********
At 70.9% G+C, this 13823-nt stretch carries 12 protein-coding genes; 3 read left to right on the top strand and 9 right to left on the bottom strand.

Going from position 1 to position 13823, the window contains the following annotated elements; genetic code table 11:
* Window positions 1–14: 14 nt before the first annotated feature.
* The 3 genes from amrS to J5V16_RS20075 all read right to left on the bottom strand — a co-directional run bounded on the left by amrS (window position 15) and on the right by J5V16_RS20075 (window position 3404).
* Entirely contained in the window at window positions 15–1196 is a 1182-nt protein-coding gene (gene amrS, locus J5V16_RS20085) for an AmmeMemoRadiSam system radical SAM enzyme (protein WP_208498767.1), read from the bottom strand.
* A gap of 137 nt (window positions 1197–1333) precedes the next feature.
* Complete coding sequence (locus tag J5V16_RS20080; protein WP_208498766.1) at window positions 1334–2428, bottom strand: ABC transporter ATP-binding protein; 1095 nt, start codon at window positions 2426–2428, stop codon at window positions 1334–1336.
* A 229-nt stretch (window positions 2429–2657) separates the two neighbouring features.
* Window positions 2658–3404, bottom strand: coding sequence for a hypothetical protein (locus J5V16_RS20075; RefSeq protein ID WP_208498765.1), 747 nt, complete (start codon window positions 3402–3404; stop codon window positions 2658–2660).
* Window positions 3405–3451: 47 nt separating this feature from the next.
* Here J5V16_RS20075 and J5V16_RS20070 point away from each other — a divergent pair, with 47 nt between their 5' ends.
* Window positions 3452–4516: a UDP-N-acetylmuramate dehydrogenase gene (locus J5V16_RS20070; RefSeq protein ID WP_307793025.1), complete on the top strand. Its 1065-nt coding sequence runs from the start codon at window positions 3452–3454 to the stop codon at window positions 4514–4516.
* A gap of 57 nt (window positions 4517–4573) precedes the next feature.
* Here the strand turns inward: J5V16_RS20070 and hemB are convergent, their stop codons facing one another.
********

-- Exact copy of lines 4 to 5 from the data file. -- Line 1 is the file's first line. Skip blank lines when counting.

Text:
* The 3 genes from amrS to J5V16_RS20075 all read right to left on the bottom strand — a co-directional run bounded on the left by amrS (window position 15) and on the right by J5V16_RS20075 (window position 3404).
* Entirely contained in the window at window positions 15–1196 is a 1182-nt protein-coding gene (gene amrS, locus J5V16_RS20085) for an AmmeMemoRadiSam system radical SAM enzyme (protein WP_208498767.1), read from the bottom strand.